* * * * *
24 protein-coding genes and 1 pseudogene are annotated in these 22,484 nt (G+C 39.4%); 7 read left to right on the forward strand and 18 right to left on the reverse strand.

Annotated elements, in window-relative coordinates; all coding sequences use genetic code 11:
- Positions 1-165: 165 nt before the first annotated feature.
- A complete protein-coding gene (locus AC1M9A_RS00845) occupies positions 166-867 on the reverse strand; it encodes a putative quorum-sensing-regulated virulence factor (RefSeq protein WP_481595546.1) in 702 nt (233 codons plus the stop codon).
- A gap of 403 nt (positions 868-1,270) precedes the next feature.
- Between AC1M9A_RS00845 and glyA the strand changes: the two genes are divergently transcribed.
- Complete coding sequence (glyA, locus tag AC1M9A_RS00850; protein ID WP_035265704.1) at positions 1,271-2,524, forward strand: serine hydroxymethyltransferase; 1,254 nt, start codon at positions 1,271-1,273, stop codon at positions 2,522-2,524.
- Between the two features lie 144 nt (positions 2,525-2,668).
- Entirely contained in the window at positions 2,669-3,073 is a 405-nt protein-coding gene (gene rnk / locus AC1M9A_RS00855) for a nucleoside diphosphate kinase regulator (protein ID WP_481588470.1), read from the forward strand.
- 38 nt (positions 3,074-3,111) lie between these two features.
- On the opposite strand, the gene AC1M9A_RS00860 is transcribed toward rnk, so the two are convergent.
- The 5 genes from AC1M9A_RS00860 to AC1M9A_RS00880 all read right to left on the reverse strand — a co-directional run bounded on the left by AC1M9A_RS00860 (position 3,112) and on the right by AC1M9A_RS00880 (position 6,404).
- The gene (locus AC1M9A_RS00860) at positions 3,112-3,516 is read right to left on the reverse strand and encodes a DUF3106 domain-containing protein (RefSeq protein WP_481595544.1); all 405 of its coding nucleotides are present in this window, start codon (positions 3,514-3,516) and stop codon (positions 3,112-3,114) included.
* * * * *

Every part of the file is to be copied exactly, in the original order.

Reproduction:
24 protein-coding genes and 1 pseudogene are annotated in these 22,484 nt (G+C 39.4%); 7 read left to right on the forward strand and 18 right to left on the reverse strand.

Annotated elements, in window-relative coordinates; all coding sequences use genetic code 11:
- Positions 1-165: 165 nt before the first annotated feature.
- A complete protein-coding gene (locus AC1M9A_RS00845) occupies positions 166-867 on the reverse strand; it encodes a putative quorum-sensing-regulated virulence factor (RefSeq protein WP_481595546.1) in 702 nt (233 codons plus the stop codon).
- A gap of 403 nt (positions 868-1,270) precedes the next feature.
- Between AC1M9A_RS00845 and glyA the strand changes: the two genes are divergently transcribed.
- Complete coding sequence (glyA, locus tag AC1M9A_RS00850; protein ID WP_035265704.1) at positions 1,271-2,524, forward strand: serine hydroxymethyltransferase; 1,254 nt, start codon at positions 1,271-1,273, stop codon at positions 2,522-2,524.
- Between the two features lie 144 nt (positions 2,525-2,668).
- Entirely contained in the window at positions 2,669-3,073 is a 405-nt protein-coding gene (gene rnk / locus AC1M9A_RS00855) for a nucleoside diphosphate kinase regulator (protein ID WP_481588470.1), read from the forward strand.
- 38 nt (positions 3,074-3,111) lie between these two features.
- On the opposite strand, the gene AC1M9A_RS00860 is transcribed toward rnk, so the two are convergent.
- The 5 genes from AC1M9A_RS00860 to AC1M9A_RS00880 all read right to left on the reverse strand — a co-directional run bounded on the left by AC1M9A_RS00860 (position 3,112) and on the right by AC1M9A_RS00880 (position 6,404).
- The gene (locus AC1M9A_RS00860) at positions 3,112-3,516 is read right to left on the reverse strand and encodes a DUF3106 domain-containing protein (RefSeq protein WP_481595544.1); all 405 of its coding nucleotides are present in this window, start codon (positions 3,514-3,516) and stop codon (positions 3,112-3,114) included.